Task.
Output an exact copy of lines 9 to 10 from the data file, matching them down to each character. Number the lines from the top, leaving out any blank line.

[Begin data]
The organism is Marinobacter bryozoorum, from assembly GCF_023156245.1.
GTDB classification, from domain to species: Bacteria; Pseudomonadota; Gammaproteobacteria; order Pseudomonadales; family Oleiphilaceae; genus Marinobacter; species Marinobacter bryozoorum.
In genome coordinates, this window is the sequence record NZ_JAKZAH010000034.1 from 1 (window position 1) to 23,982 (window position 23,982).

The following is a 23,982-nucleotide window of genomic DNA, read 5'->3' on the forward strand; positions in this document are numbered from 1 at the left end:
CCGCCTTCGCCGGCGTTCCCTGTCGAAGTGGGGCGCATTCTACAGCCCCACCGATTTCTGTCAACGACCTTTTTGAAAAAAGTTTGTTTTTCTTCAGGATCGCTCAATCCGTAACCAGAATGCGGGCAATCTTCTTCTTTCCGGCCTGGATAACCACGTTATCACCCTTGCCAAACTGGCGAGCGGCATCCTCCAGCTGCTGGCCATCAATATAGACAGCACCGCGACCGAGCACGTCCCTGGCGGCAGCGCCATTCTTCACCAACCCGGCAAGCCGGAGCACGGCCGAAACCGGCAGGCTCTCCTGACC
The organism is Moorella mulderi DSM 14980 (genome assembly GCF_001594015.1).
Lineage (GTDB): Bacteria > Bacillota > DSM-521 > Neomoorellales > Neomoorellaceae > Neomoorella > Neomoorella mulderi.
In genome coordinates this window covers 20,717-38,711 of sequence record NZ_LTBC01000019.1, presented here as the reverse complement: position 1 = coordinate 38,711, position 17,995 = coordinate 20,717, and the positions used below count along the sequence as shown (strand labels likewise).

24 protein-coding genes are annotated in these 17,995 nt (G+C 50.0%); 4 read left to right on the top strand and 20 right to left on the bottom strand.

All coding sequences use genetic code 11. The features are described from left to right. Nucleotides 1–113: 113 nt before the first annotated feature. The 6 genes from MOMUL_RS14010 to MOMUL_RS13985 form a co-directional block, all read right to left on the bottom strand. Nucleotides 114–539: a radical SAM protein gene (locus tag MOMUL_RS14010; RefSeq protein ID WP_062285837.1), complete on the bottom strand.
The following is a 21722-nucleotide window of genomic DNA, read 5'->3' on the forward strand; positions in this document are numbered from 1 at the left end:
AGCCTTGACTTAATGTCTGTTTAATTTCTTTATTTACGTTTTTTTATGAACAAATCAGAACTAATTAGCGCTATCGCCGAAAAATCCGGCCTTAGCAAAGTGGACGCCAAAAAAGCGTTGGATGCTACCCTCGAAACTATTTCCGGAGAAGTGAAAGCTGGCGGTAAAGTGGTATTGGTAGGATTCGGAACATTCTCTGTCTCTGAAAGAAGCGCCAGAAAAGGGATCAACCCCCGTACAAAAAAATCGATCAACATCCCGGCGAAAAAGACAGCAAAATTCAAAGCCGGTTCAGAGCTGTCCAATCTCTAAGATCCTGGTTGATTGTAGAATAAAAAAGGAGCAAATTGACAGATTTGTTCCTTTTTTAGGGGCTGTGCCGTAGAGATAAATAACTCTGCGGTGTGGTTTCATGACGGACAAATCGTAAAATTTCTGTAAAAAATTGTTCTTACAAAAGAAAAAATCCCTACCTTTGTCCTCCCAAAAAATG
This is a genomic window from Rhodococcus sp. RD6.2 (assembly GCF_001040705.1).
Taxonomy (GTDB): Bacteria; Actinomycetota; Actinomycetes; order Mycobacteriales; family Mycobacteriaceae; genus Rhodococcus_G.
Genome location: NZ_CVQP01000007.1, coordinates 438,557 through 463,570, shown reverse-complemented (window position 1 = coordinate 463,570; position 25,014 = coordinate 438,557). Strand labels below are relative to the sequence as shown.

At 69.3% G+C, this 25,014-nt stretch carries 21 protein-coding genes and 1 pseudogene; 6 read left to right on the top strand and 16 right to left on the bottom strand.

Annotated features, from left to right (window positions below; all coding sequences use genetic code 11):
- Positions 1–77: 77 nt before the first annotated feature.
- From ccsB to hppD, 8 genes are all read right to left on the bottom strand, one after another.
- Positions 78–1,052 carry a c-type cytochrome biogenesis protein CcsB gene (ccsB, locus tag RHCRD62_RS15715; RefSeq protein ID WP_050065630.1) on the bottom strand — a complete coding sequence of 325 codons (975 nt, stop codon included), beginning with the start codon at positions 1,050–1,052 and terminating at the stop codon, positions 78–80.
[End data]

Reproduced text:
24 protein-coding genes are annotated in these 17,995 nt (G+C 50.0%); 4 read left to right on the top strand and 20 right to left on the bottom strand.

All coding sequences use genetic code 11. The features are described from left to right. Nucleotides 1–113: 113 nt before the first annotated feature. The 6 genes from MOMUL_RS14010 to MOMUL_RS13985 form a co-directional block, all read right to left on the bottom strand. Nucleotides 114–539: a radical SAM protein gene (locus tag MOMUL_RS14010; RefSeq protein ID WP_062285837.1), complete on the bottom strand.